31st May 2012
JJ Harding, co-founder of distribution company JogPost, who successfully pitched on Dragons' Den, reviews the latest episode of The Apprentice.
This week, Lord Sugar developed a challenge that was specifically designed to expose the individuals' overall business acumen.
The task: develop a business plan, create a new affordable luxury product range, and pitch it to experts.
After last week's double firing, Team Sterling was left with just one lone candidate, Ricky, and Team Phoenix with four members. To balance the teams, Lord Sugar instructed Tom to join Ricky in Team Sterling and from them Ricky was given the job of project manager. Having only previously been PM once and lost, Adam was chosen to lead Nick and Jade in team Phoenix.
Successful businesses need to try and stand out when entering new markets. Good business sense dictates that; the teams needed to quickly identify niches, then plan and develop USPs (unique selling points) for their product range. To do this well they needed a good understanding of their target market.
Saving time, Team Sterling intelligently chose to enter the male grooming sector, one they know well. The team identified a growing trend for heritage and traditional style set ups and created their product and plan around that concept. Benefiting immediately from this choice, they went on quickly to research in a salon, identifying key selling techniques and gaining valuable knowledge to use in the pitch. They settled on a range of three products and created a brand name 'Modern Gentleman' in keeping with their concept.
Team Phoenix, however, chose to work with confectionary and chocolate products. But with little knowledge of the industry they had to spend their time learning about the market just to identify their target consumers, something the other team sorted out very quickly. Perhaps they should have gone with a hot chocolate range as Nick initially suggested - he sells it already and understands the market. A bad decision by project manager Adam I feel.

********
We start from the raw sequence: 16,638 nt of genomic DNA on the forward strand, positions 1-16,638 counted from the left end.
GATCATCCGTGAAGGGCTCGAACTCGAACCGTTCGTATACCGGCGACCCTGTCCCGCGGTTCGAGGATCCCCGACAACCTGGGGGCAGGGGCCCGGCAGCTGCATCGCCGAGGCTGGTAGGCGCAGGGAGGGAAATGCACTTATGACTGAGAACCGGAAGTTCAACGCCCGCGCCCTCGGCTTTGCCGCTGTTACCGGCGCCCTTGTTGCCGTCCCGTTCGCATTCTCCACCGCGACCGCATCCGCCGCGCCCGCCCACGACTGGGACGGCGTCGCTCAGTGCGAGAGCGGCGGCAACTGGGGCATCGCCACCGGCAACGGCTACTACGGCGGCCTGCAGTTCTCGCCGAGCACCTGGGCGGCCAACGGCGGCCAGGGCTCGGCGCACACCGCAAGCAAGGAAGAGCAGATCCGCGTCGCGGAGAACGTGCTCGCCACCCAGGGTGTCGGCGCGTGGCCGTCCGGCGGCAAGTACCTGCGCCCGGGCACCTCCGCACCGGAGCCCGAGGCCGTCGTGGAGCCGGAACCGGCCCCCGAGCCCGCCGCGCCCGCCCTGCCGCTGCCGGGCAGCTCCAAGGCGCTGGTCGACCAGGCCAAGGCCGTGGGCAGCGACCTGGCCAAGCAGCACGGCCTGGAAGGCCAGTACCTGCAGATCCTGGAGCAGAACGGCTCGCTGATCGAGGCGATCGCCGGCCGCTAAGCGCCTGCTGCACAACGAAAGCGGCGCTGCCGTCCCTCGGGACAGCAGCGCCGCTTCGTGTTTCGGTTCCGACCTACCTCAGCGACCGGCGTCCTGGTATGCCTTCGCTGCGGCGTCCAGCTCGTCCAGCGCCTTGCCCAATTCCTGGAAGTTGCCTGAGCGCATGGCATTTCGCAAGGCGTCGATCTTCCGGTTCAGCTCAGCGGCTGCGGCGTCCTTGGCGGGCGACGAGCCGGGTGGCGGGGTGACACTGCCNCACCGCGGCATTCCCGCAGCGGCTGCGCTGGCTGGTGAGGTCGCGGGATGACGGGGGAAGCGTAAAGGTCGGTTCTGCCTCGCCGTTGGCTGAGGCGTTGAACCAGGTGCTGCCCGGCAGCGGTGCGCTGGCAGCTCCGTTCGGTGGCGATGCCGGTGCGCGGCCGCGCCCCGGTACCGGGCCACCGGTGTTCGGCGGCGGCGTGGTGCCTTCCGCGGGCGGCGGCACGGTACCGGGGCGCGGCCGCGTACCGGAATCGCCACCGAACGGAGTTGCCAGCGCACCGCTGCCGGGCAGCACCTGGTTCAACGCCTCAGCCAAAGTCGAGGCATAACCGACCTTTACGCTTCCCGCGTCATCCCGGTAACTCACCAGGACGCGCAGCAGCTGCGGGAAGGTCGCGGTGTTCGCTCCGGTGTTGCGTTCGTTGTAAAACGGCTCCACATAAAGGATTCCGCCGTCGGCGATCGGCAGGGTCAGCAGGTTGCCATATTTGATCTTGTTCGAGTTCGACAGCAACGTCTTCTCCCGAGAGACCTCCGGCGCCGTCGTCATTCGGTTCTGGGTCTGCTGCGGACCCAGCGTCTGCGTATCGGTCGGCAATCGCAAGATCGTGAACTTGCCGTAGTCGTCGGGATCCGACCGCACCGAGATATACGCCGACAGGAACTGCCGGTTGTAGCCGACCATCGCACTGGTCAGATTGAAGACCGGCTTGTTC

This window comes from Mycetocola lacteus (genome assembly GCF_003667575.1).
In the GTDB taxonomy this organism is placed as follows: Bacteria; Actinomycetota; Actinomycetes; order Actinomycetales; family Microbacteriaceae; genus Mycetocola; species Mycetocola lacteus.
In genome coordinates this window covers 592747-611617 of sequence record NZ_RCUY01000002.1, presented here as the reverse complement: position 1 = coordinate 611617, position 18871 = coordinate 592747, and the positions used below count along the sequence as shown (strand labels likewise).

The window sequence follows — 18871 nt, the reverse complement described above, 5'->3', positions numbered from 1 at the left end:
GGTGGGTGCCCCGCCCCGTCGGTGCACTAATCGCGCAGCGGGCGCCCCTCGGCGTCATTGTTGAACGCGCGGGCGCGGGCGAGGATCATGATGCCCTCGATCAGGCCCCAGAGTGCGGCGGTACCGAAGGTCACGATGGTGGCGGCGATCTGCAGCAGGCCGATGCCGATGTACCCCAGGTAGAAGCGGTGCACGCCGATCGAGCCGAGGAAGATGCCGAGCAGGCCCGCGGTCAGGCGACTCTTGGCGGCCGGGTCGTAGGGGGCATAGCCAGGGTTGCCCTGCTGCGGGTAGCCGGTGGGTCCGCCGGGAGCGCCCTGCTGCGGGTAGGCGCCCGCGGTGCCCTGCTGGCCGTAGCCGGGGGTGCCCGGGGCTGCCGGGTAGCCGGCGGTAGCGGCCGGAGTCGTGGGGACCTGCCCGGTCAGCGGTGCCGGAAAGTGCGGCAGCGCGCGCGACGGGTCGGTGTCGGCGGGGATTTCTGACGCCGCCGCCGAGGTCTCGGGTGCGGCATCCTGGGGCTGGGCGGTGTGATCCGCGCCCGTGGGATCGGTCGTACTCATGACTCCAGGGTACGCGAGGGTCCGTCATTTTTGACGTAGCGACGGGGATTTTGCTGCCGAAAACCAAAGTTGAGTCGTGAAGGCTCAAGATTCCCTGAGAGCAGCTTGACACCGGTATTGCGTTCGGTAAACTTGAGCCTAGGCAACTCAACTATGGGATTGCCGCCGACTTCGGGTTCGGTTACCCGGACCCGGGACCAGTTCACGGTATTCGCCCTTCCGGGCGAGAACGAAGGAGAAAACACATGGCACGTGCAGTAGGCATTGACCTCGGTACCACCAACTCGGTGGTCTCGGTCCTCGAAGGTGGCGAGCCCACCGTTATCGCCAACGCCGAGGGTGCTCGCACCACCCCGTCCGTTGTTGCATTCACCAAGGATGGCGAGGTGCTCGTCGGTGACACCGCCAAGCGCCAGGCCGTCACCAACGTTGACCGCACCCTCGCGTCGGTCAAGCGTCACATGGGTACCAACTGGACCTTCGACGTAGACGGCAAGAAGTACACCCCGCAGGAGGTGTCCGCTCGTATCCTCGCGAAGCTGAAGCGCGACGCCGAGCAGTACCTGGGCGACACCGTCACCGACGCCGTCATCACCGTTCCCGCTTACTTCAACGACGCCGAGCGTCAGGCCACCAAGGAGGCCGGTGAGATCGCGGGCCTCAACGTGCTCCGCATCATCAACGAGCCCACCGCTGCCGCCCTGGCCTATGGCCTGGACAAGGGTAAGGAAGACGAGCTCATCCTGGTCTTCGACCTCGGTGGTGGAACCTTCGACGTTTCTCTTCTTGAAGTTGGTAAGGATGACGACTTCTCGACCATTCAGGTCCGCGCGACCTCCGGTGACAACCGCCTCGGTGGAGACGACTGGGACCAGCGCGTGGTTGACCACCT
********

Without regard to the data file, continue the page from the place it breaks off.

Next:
As a result, while in the confectionary shop, Team Phoenix wasted their crucial opportunity to discover business secrets and ended up dizzily exploring products, extracting nothing useful for their pitch or business plan.
Adam clumsily led his team along with no real target or direction and ended up with a mish mash of products, no company identity, and no strategy of how to place the products in the market. Fortunately, Jade came up with the name 'Sweet Thing' and the product range pretty much on her own. Except for the jellies!
During the retail experience test day, both teams smartly implemented ‘retailtainment’ and consumer experiences. Team Sterling went for giving clients a male grooming session while the other team chose to entice customers with drinks and cocktails to enjoy with their chocolate and confectionary. This works great for keeping customers engaged and excited about the product. Nice tip!
Where Team Sterling fell down was in visual merchandising - a vital part of successful retailing and they should have paid more attention to detail to product presentation. As Lord Sugar pointed out, they needed to create more of a 'wow' factor.
For the final standoff, the two teams pitched their plans to the experts. First up, Tom and Ricky from Team Sterling delivered a well-rehearsed pitch, crisp and to the point. They combined an excellent use of figures and an excellent understanding of their overall business plan with great effect. Great planning and good execution.
Team Phoenix (especially Adam) found out that the hardest time to present is when you don’t know what you’re talking about. This is a prime example of what happens when working without plans or strategies. Team Phoenix failed to clearly set out the vision for their brand, failed to explain how they aim to enter the market, failed to deliver on the visual “wow” factor they created, and failed to convince the experts they even had a valid proposal.
Predictably, misguided Team Phoenix lost the task resulting in project manager Adam rightfully getting fired.
Overall a lesson that good planning and preparation can make the difference between success and failure. There was a gulf between the two teams that on the night was all too clear. It will be a lesson that Adam will not forget!